During the procedure and in both groups (ie, those able vs unable to self-report), proportions of most behaviors increased, except for neutral face expression which was found to decrease. The most frequent behavior observed in both groups was grimace. Other behaviors including wince, closed eyes, and muscle rigidity were also frequently present in both groups. Clenched fists were the least frequently observed behavior and were found equally in both groups. Moaning and verbal complaints were more frequently observed in patients who were able to self-report considering that they were not intubated and mechanically ventilated, allowing them to make verbal sounds. On the other hand, 63% of the patients who were unable to self-report were intubated and mechanically ventilated, preventing them from making any sound. They received scores of 0 (ie, absent) for verbal responses.

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3.5. Criterion and convergent validation of behaviors with patient's self-report of pain intensity and pain distress

Multiple linear regression models were used to examine how each of the 8 behaviors predicted the 0 to 10 self-report of pain intensity and pain distress before and during the procedure (Table 8 and Table 9, respectively). At rest before the procedure, the absence of neutral face expression and presence of grimace, wince, closed eyes, moaning, and verbal complaints were significant predictors of both pain intensity and pain distress. Behaviors related to body muscle responses (ie, muscle rigidity and clenched fists) were not found to be significant predictors of pain intensity. However, muscle rigidity was a significant predictor (P = 0.03) of pain distress before the procedure. At rest before the procedure, significant behaviors accounted for 14% and 11% of the total variance of pain intensity and pain distress, respectively. During the procedure, all behaviors, including the absence of neutral face expression, were found to be highly significant predictors of pain intensity and distress, accounting for 35% and 29% of the total variance of pain intensity and distress, respectively.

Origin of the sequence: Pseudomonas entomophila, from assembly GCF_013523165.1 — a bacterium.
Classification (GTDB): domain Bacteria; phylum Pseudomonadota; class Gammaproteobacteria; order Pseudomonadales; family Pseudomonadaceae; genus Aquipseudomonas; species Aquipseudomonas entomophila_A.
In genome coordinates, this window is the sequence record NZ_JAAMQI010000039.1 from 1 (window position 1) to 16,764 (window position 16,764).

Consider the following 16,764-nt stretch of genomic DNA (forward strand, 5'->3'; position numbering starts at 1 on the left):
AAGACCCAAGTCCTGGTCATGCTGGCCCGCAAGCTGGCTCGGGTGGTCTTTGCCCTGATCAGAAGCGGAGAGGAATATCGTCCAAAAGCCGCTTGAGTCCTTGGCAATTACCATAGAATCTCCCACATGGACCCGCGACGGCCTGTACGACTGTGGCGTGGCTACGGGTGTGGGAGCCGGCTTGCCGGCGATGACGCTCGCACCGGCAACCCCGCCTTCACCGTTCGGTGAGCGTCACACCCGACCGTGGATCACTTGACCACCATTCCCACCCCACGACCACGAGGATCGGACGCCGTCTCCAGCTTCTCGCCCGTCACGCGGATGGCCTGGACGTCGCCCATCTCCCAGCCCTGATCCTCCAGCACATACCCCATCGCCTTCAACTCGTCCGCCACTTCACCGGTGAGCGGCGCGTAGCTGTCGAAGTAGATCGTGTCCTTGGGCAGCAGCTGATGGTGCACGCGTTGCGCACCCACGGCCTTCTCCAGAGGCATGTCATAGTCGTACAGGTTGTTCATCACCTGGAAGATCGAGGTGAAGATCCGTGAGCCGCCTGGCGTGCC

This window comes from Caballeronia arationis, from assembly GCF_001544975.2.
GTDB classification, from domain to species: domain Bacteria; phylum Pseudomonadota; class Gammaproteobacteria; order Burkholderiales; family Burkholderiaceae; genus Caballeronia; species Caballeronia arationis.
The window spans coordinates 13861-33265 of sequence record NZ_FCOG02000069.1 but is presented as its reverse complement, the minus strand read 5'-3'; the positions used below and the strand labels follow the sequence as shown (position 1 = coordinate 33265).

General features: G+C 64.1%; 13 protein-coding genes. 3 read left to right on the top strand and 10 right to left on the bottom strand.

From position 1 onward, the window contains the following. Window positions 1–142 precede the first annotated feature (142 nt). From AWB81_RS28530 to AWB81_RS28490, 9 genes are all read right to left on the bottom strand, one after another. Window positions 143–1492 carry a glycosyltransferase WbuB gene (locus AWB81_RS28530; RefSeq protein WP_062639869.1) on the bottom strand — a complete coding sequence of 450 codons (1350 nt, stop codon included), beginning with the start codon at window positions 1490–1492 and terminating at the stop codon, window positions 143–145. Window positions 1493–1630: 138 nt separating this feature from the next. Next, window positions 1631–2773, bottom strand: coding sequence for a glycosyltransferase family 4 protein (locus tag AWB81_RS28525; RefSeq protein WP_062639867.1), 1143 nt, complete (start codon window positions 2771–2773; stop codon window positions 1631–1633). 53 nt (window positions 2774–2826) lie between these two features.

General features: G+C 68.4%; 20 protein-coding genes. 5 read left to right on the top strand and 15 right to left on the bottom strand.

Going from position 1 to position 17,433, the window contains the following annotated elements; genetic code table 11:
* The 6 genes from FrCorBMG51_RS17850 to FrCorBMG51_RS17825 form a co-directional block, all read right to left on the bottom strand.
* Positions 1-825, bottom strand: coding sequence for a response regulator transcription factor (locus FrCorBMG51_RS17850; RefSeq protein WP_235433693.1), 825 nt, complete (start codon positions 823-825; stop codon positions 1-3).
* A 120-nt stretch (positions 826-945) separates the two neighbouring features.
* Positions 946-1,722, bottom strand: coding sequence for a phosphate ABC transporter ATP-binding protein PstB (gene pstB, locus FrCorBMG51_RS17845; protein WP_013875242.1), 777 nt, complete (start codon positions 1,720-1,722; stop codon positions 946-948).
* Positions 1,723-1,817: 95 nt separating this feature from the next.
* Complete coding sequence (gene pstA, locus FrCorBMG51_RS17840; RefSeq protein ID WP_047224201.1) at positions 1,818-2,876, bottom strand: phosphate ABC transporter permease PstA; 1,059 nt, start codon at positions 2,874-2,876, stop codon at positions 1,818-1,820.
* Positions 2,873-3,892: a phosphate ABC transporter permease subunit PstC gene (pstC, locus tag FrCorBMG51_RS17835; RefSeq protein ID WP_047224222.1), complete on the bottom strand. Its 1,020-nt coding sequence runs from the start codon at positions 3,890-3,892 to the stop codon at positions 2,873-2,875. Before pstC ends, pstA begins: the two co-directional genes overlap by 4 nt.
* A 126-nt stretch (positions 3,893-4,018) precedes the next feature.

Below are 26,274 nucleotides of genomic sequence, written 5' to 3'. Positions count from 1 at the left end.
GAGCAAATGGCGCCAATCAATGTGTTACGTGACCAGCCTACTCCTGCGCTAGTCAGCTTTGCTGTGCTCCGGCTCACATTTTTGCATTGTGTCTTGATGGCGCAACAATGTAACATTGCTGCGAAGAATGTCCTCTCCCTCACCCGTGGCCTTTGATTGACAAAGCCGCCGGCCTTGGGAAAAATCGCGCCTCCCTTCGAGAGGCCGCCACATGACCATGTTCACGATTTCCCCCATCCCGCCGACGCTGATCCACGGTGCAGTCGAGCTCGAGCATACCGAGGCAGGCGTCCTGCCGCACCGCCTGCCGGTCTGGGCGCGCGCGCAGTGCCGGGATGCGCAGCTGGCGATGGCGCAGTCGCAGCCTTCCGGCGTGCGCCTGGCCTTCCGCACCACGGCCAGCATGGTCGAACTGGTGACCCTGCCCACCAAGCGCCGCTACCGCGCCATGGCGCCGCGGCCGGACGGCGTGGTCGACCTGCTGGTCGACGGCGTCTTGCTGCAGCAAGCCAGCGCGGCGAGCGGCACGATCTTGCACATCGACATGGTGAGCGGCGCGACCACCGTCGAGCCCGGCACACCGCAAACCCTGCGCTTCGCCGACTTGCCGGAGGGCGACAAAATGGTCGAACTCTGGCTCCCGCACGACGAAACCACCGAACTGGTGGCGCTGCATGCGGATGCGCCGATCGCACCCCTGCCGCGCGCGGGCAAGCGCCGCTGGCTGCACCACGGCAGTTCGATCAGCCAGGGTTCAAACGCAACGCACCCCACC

The total number of behaviors observed (with neutral expression being recoded to “present = zero”) was summed to calculate the total BPAT scores, with the highest possible score being 8. Significant positive correlations were found between the mean number of behaviors and the mean pain intensity and pain distress NRS scores. At rest before the procedure, low positive Pearson correlations were obtained (0.28 and 0.24) for pain intensity and pain distress, respectively (P < 0.001). Pain intensity and pain distress self-reports were highly correlated (r = 0.71, P < 0.001). During the procedure, moderate positive Pearson correlations were found between mean behavior scores and mean pain intensity and pain distress scores (0.54 and 0.49, respectively [P < 0.001]). Again, pain intensity and pain distress self-reports were highly correlated (r = 0.79, P < 0.001).

Considering that moderate positive correlations were found between total BPAT scores and pain intensity and pain distress scores during the procedure, receiver operating characteristic curve analyses were performed to establish the ability of the BPAT to discriminate between patients who reported experiencing pain at specific NRS thresholds. Mild (≥1), moderate (≥5), and severe (≥8) levels of pain intensity and pain distress were used as criteria.41 As can be seen in Table 10, low values of AUC (≤0.60) were found at mild and at moderate levels of pain intensity and pain distress (ie, NRS score ≥1, and ≥5, respectively), indicating poor discrimination of the BPAT, ie, not better than chance.31 Yet, acceptable values of AUC (0.73-0.75) indicating good discrimination of the scale31 were found at severe levels of pain intensity and pain distress (ie, NRS score ≥8). Therefore, the BPAT showed a moderate ability to discriminate patients who reported a severe level of pain (ie, ≥8) from those who reported a pain level <8.